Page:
The power at your lactate threshold is roughly correlated to your FTP.
In terms of training, improving either metric will likely result in improved overall performance on the bike.
Training to improve your lactate threshold is crucial for gravel cycling
Gravel racing requires a high level of endurance and sustained effort over long periods of time.
The ability to remove lactate from the muscles efficiently is key in order to maintain a higher intensity for longer.
Gravel races often consist of challenging terrains such as steep climbs and descents which require strong legs and lungs.
Plus gravel races are often long, depending on the distance you choose.
Your ability to produce power over prolonged periods directly affects your success.
Therefore, by increasing your lactate threshold through targeted training sessions, you'll be better equipped to tackle those hills with greater ease.
It's important to note that consistency is key when it comes to improving lactate threshold. Incorporating these types of workouts into your regular routine on a consistent basis will yield the most significant results over time.
One way to improve FTP is lots of threshold intervals
One way to build your FTP is by doing threshold intervals just under your FTP.
The intensity of threshold intervals should be at or near your lactate threshold.
This intensity is typically around 90 to 95% of your FTP or roughly equivalent to your time trial pace.
These intervals help to improve your lactate threshold by gradually increasing your body's tolerance to lactate build-up and improving your body's ability to clear it.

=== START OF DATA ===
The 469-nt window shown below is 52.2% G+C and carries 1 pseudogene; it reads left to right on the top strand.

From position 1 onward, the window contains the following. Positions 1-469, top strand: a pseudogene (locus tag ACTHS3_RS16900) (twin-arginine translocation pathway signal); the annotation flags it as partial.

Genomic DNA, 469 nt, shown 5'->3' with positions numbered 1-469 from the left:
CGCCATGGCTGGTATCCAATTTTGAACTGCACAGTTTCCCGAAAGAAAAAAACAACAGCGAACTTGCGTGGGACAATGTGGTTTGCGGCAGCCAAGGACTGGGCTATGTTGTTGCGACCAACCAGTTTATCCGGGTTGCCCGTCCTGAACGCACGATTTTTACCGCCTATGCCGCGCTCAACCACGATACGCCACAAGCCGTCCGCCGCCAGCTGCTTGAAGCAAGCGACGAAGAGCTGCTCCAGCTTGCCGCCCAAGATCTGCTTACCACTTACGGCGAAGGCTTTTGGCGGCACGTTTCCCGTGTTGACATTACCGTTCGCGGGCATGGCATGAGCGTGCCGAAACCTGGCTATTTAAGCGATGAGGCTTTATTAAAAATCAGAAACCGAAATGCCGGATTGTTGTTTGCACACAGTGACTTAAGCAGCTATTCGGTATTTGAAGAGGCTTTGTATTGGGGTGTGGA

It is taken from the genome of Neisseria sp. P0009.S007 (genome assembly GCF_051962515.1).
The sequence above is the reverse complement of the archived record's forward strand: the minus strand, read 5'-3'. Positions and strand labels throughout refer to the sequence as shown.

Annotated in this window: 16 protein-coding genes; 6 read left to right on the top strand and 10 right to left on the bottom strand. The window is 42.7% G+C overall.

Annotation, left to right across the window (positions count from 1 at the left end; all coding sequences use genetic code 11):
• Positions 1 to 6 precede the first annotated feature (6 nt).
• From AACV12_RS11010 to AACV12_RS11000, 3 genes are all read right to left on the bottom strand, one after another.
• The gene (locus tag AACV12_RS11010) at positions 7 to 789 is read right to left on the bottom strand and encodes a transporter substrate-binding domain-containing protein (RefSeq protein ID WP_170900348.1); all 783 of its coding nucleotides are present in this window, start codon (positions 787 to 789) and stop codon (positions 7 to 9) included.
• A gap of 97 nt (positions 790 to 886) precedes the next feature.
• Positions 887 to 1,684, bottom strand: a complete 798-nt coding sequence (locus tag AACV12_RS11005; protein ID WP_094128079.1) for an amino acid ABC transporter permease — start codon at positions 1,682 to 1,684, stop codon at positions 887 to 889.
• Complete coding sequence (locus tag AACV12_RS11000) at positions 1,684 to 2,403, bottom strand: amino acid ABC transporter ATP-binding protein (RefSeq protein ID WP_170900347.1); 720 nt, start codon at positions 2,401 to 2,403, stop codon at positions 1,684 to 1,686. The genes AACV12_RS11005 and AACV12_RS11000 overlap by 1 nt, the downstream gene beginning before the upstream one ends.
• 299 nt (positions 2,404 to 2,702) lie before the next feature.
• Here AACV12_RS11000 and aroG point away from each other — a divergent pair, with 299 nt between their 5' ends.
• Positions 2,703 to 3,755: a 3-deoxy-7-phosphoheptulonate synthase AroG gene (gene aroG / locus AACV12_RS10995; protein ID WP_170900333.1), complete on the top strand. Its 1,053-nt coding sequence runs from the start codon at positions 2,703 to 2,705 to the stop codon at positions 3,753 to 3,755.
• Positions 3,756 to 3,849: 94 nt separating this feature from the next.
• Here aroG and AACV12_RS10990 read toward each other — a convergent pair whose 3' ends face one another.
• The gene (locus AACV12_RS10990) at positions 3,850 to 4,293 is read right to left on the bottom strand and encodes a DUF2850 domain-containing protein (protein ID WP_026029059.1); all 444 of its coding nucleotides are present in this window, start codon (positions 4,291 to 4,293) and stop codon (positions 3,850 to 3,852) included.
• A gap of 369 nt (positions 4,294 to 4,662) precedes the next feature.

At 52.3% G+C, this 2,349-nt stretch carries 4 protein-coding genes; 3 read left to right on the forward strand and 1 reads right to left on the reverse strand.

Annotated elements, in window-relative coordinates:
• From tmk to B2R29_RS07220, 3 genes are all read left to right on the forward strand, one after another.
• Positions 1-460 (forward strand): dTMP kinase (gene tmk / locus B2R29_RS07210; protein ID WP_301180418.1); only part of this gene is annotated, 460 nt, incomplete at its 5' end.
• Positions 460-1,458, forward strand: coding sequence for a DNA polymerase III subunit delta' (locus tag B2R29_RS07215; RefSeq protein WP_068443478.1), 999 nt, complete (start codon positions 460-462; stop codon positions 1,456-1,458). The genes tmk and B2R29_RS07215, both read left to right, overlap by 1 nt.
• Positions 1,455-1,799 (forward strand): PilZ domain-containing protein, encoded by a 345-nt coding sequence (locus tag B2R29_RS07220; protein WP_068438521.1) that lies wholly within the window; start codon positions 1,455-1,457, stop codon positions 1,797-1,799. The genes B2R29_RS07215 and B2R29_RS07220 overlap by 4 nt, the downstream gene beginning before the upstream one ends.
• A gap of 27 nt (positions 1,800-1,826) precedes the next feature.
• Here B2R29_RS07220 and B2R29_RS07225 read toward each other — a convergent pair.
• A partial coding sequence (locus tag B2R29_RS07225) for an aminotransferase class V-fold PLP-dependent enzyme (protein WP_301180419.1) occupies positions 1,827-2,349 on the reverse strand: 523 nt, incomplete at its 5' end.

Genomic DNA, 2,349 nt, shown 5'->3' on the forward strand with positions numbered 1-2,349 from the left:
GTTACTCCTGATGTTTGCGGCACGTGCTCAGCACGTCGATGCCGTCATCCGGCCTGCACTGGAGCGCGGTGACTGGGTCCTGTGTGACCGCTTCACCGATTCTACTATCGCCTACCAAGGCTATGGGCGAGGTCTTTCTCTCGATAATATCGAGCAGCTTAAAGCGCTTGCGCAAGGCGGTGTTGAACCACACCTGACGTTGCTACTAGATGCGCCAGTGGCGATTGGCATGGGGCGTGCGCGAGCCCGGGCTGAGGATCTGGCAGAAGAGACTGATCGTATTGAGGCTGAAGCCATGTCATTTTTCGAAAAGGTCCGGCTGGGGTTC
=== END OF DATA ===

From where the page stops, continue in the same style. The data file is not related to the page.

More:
The key to effective threshold intervals is to gradually increase the intensity and duration over time.
It is important to accurately determine your lactate threshold before starting threshold intervals as the intensity should be specific to your individual fitness level.
It is also recommended to work with a coach or use a lactate threshold test to determine your specific threshold intensity, as this will help to ensure that the intervals are challenging enough to provide a training stimulus, but not so difficult that you are unable to complete the intervals.
This is kind of the key: You never want to break yourself in these intervals.
You should always finish with the feeling you could do more.
A second way to increase FTP is through HIIT
The other main way of increasing your FTP is through high-intensity interval training (HIIT).
In the 2021 article "Polarized Training vs HIIT Training vs Threshold Training" by Andrew Coggan, PhD, he argues high-intensity interval training (HIIT) can be effective in improving FTP and lactate threshold